Tag Archive | travel

Staying Up, Looking Out

Close to home #11 Isla Gorge National Park

It’s always lovely to go on a long holiday to a far flung destination. There are times, however, when it’s not convenient or cost effective and a staycation closer to home is the way to go. The destinations in this series of posts are all just a few hours’ drive from our home. They’re easy to get to, there’s plenty to see and do and at the end of the holiday we’re home again in no time.

Running the full length of Australia’s east coast for 3,500 km, the Great Dividing Range is the third longest land-based mountain range in the world. Formed more than 300 million years ago,  the range was named for its length and width rather than its height; erosion has worn the mountains to the extent that even Mt Kosciusko, Australia’s highest mountain, reaches just 2,228 metres.

The Great Dividing Range is a composite of mountain ranges, plateaus, tablelands and gorges. In the far north, the slopes are clothed in the ancient tropical rainforest of Gondwana, while in the south the alpine region is Australia’s winter playground. More than 50 national parks provide protection for much of the range and make its spectacular scenery and unique flora and fauna easily accessible.

In Central Queensland’s Sandstone Belt, one national park surrounds the rugged cliffs and dense bushland of Isla Gorge. There are no designated walking tracks into the gorge and only experienced hikers armed with navigational aids should make the descent. But it’s not necessary to go so far into the wilderness to see the sandstone cliffs and monoliths eroded by the waters of Gorge Creek.

From the car park a narrow path tracks along the top of the ridge, although even here walkers need to take care.

In some places, the escarpment falls away sharply on either side and elsewhere lichen covered rocky outcrops pile up, creating a steep, natural staircase.

At the end of the ridge a sandstone spur juts out, forming a level platform from which the vastness of the gorge is revealed.

The erosive power of water is evident all through the gorge, from the rounded mountain tops to the jagged pillars of the Devils Nest, standing like sentinels on the horizon. Why bother walking down, when the view from the top is as good as this?

Join Jo for Monday Walks

Weekly Photo Challenge ~ Rounded

Cruising to the Reef

As we skim across the sparkling waters of the Coral Sea aboard Wavedancer I’m filled with anticipation. It’s been more than 30 years since I last visited the Great Barrier Reef and I’m looking forward to spending the day at one of the best known natural wonders in the world.

We’re heading to Low Isles, two tiny islands set in a calm lagoon in the inner reef. Woody Island is a mangrove island and Low Island, our destination today, is a coral cay. Our journey on the Wavedancer, a sleek 30 metre sailing catamaran, takes an hour. We sit up on the top deck and, with the wind blowing sea spray in our faces, it’s an exhilarating ride.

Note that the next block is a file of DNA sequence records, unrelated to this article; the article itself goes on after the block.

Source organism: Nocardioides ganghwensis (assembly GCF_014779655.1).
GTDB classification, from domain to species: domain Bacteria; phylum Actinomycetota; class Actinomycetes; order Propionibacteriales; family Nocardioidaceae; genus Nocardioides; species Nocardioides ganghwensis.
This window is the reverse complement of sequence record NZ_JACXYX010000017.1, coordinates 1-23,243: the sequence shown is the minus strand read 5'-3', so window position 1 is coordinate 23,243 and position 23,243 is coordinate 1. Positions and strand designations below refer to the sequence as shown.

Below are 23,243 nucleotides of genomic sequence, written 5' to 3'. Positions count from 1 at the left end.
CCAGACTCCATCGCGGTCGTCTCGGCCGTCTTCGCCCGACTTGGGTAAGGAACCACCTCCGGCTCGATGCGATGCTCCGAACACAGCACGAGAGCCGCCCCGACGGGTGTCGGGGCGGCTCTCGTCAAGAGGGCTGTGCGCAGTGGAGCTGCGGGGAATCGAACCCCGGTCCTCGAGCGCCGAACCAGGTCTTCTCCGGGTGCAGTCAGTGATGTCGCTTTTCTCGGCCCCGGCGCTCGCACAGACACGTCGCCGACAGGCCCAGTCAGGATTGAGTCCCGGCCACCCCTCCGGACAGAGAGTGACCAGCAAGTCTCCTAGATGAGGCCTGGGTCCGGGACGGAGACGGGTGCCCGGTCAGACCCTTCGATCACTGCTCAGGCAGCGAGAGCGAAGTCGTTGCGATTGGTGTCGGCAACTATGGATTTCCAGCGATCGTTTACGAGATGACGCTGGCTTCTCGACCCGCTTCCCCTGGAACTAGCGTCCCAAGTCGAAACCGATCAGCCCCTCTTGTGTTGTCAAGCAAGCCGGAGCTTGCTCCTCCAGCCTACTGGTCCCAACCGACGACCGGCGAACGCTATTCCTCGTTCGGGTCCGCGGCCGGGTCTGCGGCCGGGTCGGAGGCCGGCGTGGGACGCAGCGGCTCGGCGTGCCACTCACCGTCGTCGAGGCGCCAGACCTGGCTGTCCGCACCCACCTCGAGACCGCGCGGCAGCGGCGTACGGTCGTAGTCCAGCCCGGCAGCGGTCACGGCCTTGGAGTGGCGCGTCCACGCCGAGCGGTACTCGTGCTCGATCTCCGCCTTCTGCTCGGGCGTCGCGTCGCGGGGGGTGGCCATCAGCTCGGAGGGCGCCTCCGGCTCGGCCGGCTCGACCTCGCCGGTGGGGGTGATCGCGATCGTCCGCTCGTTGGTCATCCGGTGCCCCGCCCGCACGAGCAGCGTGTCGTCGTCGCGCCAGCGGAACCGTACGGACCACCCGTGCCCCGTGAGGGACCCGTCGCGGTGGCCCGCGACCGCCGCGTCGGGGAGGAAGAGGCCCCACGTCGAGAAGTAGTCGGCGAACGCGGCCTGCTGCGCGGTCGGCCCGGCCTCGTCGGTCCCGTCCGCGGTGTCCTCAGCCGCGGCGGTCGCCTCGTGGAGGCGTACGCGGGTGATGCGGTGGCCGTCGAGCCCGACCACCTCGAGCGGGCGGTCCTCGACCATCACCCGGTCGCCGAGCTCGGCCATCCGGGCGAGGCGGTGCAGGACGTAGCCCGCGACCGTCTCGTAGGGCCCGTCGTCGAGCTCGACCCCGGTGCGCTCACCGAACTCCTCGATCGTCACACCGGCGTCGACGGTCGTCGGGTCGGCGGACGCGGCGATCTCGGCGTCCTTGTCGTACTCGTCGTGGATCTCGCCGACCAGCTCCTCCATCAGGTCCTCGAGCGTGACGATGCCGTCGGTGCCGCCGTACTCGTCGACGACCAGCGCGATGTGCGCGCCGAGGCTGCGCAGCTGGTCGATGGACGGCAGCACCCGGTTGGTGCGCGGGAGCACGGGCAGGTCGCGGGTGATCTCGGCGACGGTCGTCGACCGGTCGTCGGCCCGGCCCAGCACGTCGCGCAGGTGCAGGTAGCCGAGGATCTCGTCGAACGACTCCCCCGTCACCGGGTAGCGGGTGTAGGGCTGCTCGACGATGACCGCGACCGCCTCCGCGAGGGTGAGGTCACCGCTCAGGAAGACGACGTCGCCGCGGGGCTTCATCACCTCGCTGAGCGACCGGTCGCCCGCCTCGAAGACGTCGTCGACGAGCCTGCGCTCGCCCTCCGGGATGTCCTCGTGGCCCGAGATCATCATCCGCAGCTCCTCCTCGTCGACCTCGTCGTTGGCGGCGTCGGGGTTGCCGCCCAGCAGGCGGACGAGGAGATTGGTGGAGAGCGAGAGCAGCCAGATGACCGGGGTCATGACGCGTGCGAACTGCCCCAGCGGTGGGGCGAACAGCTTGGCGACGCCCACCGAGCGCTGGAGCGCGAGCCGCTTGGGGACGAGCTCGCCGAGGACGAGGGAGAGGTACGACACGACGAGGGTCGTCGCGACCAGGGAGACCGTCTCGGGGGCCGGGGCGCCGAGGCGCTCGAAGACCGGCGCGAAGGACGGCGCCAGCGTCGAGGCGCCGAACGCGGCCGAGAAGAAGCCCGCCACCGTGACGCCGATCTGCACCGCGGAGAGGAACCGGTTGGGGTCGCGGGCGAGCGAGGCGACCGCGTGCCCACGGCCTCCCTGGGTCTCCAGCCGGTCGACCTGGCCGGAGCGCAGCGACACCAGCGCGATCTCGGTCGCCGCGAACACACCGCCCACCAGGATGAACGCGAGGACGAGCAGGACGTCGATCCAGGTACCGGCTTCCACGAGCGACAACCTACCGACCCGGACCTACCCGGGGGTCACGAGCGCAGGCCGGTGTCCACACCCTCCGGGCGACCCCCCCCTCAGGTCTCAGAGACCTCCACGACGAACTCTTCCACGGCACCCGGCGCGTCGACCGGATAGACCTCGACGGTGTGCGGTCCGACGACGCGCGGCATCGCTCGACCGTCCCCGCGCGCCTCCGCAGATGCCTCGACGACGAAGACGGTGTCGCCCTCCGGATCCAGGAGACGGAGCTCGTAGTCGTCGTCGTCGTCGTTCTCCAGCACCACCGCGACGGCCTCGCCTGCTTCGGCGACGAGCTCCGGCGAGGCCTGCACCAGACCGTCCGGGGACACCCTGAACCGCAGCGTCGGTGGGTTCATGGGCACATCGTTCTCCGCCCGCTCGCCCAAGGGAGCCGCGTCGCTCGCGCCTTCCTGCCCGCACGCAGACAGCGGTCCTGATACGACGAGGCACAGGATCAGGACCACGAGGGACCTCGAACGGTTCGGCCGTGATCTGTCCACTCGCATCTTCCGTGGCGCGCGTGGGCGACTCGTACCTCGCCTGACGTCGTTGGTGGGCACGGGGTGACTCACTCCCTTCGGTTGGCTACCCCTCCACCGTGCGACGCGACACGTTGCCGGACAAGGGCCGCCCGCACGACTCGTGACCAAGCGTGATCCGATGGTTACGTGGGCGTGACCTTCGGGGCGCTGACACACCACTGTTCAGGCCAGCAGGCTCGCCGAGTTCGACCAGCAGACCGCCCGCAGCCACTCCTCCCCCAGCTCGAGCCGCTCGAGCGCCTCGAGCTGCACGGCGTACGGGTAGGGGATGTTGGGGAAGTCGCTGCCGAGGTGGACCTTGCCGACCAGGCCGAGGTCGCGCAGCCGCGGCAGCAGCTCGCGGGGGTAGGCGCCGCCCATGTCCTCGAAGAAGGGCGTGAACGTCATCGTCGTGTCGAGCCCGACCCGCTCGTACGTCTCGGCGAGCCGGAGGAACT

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The boat slows as we near the island. It stays moored in the lagoon for the day and passengers are transferred ashore in little dual-purpose boats. As well as shuttling back and forth, they are used for seeing the coral. With a range of activities to choose from, we decide to stay on board Wavedancer and begin with a viewing of the coral reef in the glass bottomed boat.

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The boats are small and square, with the glass bottom in the centre and seating around the edge. We all lean over and peer eagerly through the glass while our guide skilfully steers the boat, keeping an eye out for special things to show us. We reap the reward for his efforts – giant clams, staghorn and brain coral, colourful tropical fish and even a turtle come our way.

Back on board the catamaran we enjoy a delicious seafood lunch before climbing into the shuttle boat again to go to the island. There’s plenty to do on shore. Many people go snorkelling and swimming, but being a Queenslander and somewhat wimpy as well, I decide the water is too cold and go on a nature walk with the marine biologist instead. We follow a trail through the trees to the lighthouse at the centre of the island. Built in 1878, the lighthouse was the first to guide the way through the inner reef and has been operating ever since.

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P1050222Near the lighthouse is another tall structure; a post with an osprey’s nest on top. We can hear hungry chicks in the nest calling out to their parents, who return from hunting and feed their demanding offspring while we watch.

P1050216When the birds leave the nest and their babies to search for more food, we leave too and head back to the beach. The coarse sand is composed of tiny pieces of coral, plant material and animal skeletons built up over the last 5000 years. We find seeds, cuttlefish skeletons and sea sponges washed up on the shore.

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Too soon, it’s time to board the little boat again and return to the Wavedancer. As we leave, I watch the Low Isles disappear over the horizon. I hope it won’t be another 30 years before I visit the Great Barrier Reef again.

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Boulders and Bushrangers

Tenterfield is the northern gateway to the New England Tableland district of New South Wales. Underlying the area is a layer of blue granite known as Stanthorpe Adamellite, formed after violent volcanic eruptions about 250 million years ago. Since then, weathering and erosion have created a dramatic landscape of granite boulders, huge rocky outcrops and sheltered caves with a secretive past, all within an easy drive of the town.

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The lookout on Mt Mackenzie, half an hour from Tenterfield offers a stunning bird’s eye view of the area. The unsealed road is in good condition and winds through fertile grazing land dotted with large granite formations. Some boulders, bigger than cars, balance inexplicably, while others perch precariously one on top of another. From the top of the mountain, at 1298 metres above sea level, the view takes in the national parks of southern Queensland and northern New South Wales, with Tenterfield nestled in between.

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Boonoo Boonoo National Park, 27 kilometres north of Tenterfield, is one of several parks located on the border between Queensland and New South Wales. Pronounced ‘Bunna Boonoo’, the park’s name means ‘big rocks’ in the local Aboriginal language, and the river of the same name makes its way over massive slabs of granite to the cliff edge, where it falls 210 metres into the gorge.

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There are easy walking tracks, shallow rock pools for swimming and plenty of quiet places to sit and listen to the birds or search for delicate wildflowers. The famous Australian poet A. B. ‘Banjo’ Paterson proposed to his sweetheart, a local girl named Alice Walker, at Boonoo Boonoo Falls Lookout before they were married in Tenterfield in 1903.